Study-Unit Description

Study-Unit Description


TITLE Solid State Physics

LEVEL 03 - Years 2, 3, 4 in Modular Undergraduate Course



DESCRIPTION One of the main pillars of the unit is the investigation electric conduction in metals. We will follow a historic perspective which has the added value of being very didactic. In this approach, the students develop physical intuition as subsequent layer of complexity are added one by one. In the first step, the Drude model, the electrons are treated as classical particles moving freely until they undergo random instantaneous collisions. In the second step, the Sommerfeld model, the electrons still propagate as classical particles but, immediately after a collision, are described by a quantum distribution. In the third step, the band theory, the electronic spectra are calculated using a full-fledged quantum mechanical description that treats the electrons in the periodic potential created by the ions as probability waves. This approach resolves several inconsistencies of the Drude and Sommerfeld models and is able to explain the different behavior of conducting and insulating materials. In this setting, the main theoretical concepts and methods related to the dynamics of waves in the presence of discrete translational invariance are introduced. These include the crystal lattice, the reciprocal lattice, Bloch's theorem and the tight-binding approximation. We will supplement the band theory with a semiclassical description of the electrons dynamics in an external electric or magnetic field. We will apply the theoretical understanding acquired in the study of electrons in metal to a related wave phenomenon, the propagation of mechanical waves in the crystal structure. This is the second pillar of the course. We will initially focus on the classical theory of harmonic vibrations. We will then discuss the quantum theory of lattice vibrations and tie it to the quantum harmonic oscillator.

In addition, we will discuss semiconductors including inhomogeneous semiconductors, in particular, p-n junctions. We will give a brief introduction to magnetism introducing the mean field approach. If time permits we will discuss the Ginzburg-Landau theory of superconductivity.

Study-unit Aims:

This unit aims to:

- offer a broad overview on solid state physics, with a special focus on electron dynamics and lattice vibrations;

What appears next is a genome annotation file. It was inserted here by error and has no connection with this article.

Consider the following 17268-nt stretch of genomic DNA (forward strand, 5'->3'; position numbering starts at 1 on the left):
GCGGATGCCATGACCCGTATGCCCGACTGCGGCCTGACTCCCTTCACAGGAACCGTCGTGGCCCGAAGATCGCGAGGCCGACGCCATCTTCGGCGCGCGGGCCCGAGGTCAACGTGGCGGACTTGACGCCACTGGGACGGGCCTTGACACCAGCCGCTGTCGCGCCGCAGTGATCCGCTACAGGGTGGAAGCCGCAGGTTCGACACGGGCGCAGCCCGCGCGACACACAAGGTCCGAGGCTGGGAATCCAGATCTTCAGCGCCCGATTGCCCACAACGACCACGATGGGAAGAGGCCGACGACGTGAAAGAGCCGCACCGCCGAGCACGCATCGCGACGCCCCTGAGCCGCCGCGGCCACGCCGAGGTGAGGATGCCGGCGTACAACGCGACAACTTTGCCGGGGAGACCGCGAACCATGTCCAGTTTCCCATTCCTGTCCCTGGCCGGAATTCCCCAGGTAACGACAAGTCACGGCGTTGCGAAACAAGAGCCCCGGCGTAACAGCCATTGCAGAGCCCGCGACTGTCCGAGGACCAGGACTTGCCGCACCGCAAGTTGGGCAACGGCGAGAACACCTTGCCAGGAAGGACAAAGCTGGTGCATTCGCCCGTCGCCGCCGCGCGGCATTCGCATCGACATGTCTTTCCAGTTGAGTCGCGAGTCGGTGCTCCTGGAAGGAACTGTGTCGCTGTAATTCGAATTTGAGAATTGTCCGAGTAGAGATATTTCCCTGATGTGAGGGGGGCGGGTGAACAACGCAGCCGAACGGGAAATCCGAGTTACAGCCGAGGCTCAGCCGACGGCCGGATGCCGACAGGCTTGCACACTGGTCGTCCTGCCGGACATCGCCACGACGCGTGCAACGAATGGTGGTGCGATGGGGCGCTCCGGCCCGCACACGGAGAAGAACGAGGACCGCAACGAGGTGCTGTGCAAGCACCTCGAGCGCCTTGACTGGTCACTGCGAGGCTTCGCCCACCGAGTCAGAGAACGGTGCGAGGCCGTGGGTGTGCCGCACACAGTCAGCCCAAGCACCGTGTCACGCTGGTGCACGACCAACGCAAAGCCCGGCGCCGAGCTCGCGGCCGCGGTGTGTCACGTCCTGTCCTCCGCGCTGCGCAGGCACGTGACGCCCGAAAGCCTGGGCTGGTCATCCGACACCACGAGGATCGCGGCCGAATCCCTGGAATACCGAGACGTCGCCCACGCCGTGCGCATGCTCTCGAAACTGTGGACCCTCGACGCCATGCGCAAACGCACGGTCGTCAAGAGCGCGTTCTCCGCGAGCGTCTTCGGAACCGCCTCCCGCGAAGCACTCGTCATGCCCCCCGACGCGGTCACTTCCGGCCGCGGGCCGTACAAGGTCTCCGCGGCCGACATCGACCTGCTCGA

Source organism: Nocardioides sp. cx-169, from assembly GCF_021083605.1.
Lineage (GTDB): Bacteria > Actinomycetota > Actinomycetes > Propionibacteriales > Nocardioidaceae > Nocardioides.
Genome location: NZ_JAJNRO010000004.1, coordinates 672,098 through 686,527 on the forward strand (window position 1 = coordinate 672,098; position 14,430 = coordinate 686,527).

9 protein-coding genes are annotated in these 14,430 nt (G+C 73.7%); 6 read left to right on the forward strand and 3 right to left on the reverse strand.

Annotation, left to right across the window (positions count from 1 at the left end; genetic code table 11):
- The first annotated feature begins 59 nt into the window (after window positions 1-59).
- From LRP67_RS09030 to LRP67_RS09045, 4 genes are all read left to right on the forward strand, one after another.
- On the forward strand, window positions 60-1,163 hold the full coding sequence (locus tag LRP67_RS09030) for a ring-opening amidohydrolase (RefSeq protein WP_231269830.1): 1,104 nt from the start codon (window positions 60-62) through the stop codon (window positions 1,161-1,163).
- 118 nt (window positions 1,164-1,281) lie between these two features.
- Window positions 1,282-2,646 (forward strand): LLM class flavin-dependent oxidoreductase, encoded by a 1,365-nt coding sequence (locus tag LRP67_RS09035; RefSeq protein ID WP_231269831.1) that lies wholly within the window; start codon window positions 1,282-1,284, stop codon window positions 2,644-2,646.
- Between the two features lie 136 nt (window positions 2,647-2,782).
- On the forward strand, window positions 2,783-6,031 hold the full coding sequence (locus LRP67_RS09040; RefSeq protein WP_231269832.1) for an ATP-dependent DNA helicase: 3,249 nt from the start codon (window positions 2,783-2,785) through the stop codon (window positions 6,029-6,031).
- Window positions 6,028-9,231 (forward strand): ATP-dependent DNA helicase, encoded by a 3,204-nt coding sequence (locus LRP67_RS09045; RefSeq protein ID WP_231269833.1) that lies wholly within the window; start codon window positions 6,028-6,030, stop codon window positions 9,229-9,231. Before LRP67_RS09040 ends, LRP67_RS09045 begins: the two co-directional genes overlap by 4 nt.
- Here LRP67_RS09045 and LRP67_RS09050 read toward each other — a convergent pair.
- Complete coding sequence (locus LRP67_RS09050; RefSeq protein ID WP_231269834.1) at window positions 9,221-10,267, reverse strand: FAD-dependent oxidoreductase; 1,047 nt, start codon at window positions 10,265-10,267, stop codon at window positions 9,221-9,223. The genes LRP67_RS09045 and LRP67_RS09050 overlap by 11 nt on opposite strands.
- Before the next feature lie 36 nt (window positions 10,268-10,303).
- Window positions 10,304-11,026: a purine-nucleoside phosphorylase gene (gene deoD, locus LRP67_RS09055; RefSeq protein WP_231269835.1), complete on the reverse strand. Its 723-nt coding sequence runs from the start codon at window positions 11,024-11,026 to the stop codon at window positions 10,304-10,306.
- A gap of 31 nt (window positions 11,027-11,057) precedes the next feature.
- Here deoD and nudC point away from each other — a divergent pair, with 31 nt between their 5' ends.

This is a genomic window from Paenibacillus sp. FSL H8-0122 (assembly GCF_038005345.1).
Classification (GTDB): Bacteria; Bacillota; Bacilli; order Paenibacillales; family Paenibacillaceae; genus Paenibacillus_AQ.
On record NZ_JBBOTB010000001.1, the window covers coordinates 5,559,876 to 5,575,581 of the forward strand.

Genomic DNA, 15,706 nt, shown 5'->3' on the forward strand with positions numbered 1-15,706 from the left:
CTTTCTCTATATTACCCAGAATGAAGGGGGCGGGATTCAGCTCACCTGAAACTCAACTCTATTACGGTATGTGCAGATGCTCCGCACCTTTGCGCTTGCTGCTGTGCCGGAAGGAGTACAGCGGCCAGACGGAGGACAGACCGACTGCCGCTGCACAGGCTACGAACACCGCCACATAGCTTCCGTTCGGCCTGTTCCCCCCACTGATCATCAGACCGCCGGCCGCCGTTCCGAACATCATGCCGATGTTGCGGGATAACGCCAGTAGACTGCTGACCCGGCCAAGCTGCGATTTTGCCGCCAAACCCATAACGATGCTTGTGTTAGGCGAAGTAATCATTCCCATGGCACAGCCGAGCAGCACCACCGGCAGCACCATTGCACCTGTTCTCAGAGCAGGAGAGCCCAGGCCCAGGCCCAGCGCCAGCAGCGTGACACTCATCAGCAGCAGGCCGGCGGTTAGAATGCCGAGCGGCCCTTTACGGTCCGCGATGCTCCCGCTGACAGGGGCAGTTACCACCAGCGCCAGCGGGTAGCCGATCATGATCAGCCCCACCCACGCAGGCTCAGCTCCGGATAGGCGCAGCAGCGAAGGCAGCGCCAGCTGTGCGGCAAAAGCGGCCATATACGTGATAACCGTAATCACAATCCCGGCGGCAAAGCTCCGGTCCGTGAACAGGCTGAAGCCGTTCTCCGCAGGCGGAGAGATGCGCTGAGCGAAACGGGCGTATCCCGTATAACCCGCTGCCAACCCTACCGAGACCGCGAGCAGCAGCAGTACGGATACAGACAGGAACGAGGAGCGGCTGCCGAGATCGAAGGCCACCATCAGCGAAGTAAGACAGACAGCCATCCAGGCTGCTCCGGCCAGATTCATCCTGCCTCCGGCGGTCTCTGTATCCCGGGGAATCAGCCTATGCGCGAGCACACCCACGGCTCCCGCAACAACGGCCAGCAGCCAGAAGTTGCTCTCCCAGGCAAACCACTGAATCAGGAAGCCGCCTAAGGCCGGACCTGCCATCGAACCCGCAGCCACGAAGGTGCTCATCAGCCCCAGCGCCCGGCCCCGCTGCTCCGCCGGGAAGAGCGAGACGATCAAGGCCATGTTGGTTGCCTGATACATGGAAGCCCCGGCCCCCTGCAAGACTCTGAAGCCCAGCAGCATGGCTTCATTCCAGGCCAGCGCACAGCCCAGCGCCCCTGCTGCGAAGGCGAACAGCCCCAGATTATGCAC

- introduce the students to the basic techniques and methods of condensed matter physics;
- tie the theoretical background acquired to modern applications such as graphene, photonic crystals, and the quantum Hall effect.

Learning Outcomes:

1. Knowledge & Understanding
By the end of the study-unit the student will be able to:

- enumerate the discrete rotational symmetries that are compatible with the crystal symmetry;
- describe qualitatively the mechanism underlying crystal growth;
- explain why electron at the bottom of a band, e.g. conduction electron in semi-conductors, can be treated as free electrons with an effective mass (that can be anisotropic);
- give the definition of the density of states for a wave in a crystal;
- describe how band theory explains the different linear response of metals and insulators to an applied voltage;
- explain the phenomenon of screening;
- calculate the specific heat of a crystal as a function of the density of states;
- use the Debye and Einstein approaches to find an approximate analytical approximation for this quantity;
- describe the microscopic origin of diamagnetism, paramagnetism and ferromagnetism;
- explain how photons are converted into an electric current in a solar cell based on a p-n junction;
- explain the Meissner effect.

2. Skills
By the end of the study-unit the student will be able to:

- calculate the conductance of an electrical wire in the Drude model;
- given a lattice find its reciprocal lattice;
- define the quasi-momentum and give a proof of Bloch's theorem for a wave equation with discrete translational symmetry;
- calculate analytically the bulk band structure of any wave (e.g. electrons, photons, phonons) in a given crystal structure when the tight-binding approximation applies, e.g. the graphene electronic band structure;
- calculate numerically the band structure of an infinite strip;
- use these techniques to demonstrate the effects of an external magnetic field in the electron's band structure, e. g. appearance of Landau levels and of topologically protected edge states;
- tie the lattice thermal vibrations of a crystal to the Boltzman distribution of a set of harmonic oscillators (transferable to the blackbody radiation).

Main Text/s and any supplementary readings:


- Neil W. Ashcroft, N. David Mermin, "Solid State Physics" (Holt, Rinehart and Winston).

Additional reading

- Richard P. Feynman, Robert B. Leighton, and Matthew Sands, "The Feynman Lectures on Physics" (Addison–Wesley).

STUDY-UNIT TYPE Lecture and Tutorial

Assessment Component/s Assessment Due Resit Availability Weighting
5 Assignments SEM2 No 20%
Examination (3 Hours) SEM2 Yes 80%
Important - Due to the COVID19 Pandemic the information regarding the method of assessment indicated above may have been changed. Further details have been provided by your F/I/C/S.

LECTURER/S Tony John George Apollaro

The University makes every effort to ensure that the published Courses Plans, Programmes of Study and Study-Unit information are complete and up-to-date at the time of publication. The University reserves the right to make changes in case errors are detected after publication.
The availability of optional units may be subject to timetabling constraints.
Units not attracting a sufficient number of registrations may be withdrawn without notice.
It should be noted that all the information in the study-unit description above applies to the academic year 2019/0, if study-unit is available during this academic year, and may be subject to change in subsequent years.